You’ve been using a professional channel incentive program platform, and perhaps it’s been adequate. But even if you’re seeing improved sales results and program participation, is your program really running as efficiently as it could be? Is it the most cost-effective solution for what you’re trying to accomplish? Though there are quite a number of channel incentive solution providers out there, certain elements of their products, services, or contracts can make the difference on the overall success and ROI of your program.

Here are some of the signs that you should re-evaluate the solution provider you’re using to get your channel incentive program out to your target audience.

The Platform

You can’t segment your audiences by many (or any) demographic characteristics.
The most effective channel incentive programs vary the promotions for different audiences, depending on certain characteristics. Administrators of your program should be able to segment your user base by any number of criteria, including name, store, region, geography, and more. This ensures that only those people who should qualify for the promotion in question are able to see it within the platform.

The platform is limited when it comes to types of promotions that can be run.

loyalty incentive workstride

In our experience, there are two major types of promotions: loyalty-focused and SPIFFs. Many channel incentive solution providers out there can offer you one or the other, or try to separate the two. A robust channel incentive program platform should allow you to seamlessly focus on both at the same time—reward now, and promote long-term loyalty.

Reporting and analytics don’t provide a full picture of your promotions.
Any channel incentive solution provider worth its salt provides reports out of the box. The key differentiator here is how many of these reports are available and accessible to you in real time. The default reports should also allow you to filter based on location, distributor/dealer, product SKU, job title, and more without having to go through the process of contacting your account manager to have developers build and deliver these reports for you. This process can be extremely time-consuming—and potentially costly.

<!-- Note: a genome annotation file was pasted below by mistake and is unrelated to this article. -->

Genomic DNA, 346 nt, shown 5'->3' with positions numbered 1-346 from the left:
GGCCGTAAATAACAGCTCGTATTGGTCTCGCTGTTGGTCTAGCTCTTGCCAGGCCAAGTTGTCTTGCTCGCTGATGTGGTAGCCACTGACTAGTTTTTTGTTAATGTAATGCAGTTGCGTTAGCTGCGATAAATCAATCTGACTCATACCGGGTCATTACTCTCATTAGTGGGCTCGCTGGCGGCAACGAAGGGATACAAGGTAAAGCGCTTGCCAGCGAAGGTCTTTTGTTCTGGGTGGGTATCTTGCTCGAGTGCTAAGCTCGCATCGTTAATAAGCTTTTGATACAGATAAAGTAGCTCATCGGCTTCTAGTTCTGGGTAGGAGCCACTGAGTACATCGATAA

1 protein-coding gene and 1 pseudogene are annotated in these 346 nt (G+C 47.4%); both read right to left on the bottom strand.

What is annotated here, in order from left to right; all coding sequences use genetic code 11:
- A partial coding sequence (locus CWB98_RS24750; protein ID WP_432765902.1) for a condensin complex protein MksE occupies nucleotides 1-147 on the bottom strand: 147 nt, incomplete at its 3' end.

Which leads us to…

The Relationship

They nickel-and-dime you.
Need a new promotion? Want to run a custom report? Looking to change out some marketing materials on the site? All of those can cost hundreds or even thousands of dollars in addition to your standard subscription fees, reducing the potential for positive ROI. If you’re shelling out one, two, or three times more money per month than was initially in the contract (after all, they had to get you to sign it in the first place, right?) your solution provider might be taking you for a ride.

Administering the program requires a lot of back and forth.
Some channel incentive solution providers have many of the tools that your administrators need to make the program succeed—but you have to go through the provider in order to make things happen. From assigning budgets for different managers, to posting sales enablement tools or training content, to simple user management, having to go through your provider ensures a delay in whatever basic settings you wish to change. Your channel incentive solution provider should allow you at least some basic self-serve administrative features.

You don’t get the guidance or support you need.
A channel incentive solution provider should provide account management that is thorough, precise, and tailored to your particular business needs. The relationship between provider and client should be more of a partnership, with both parties working together to develop the strategic plan that will deliver the best possible results for your program. Your account manager should, as well, deliver to you thought leadership and best practices that will keep you informed about ways to deliver a more cost-effective program. If you’re hearing from your account manager once a quarter or less, it may mean that the solution provider is not truly focusing on making your program a success, which could be detrimental in the long run.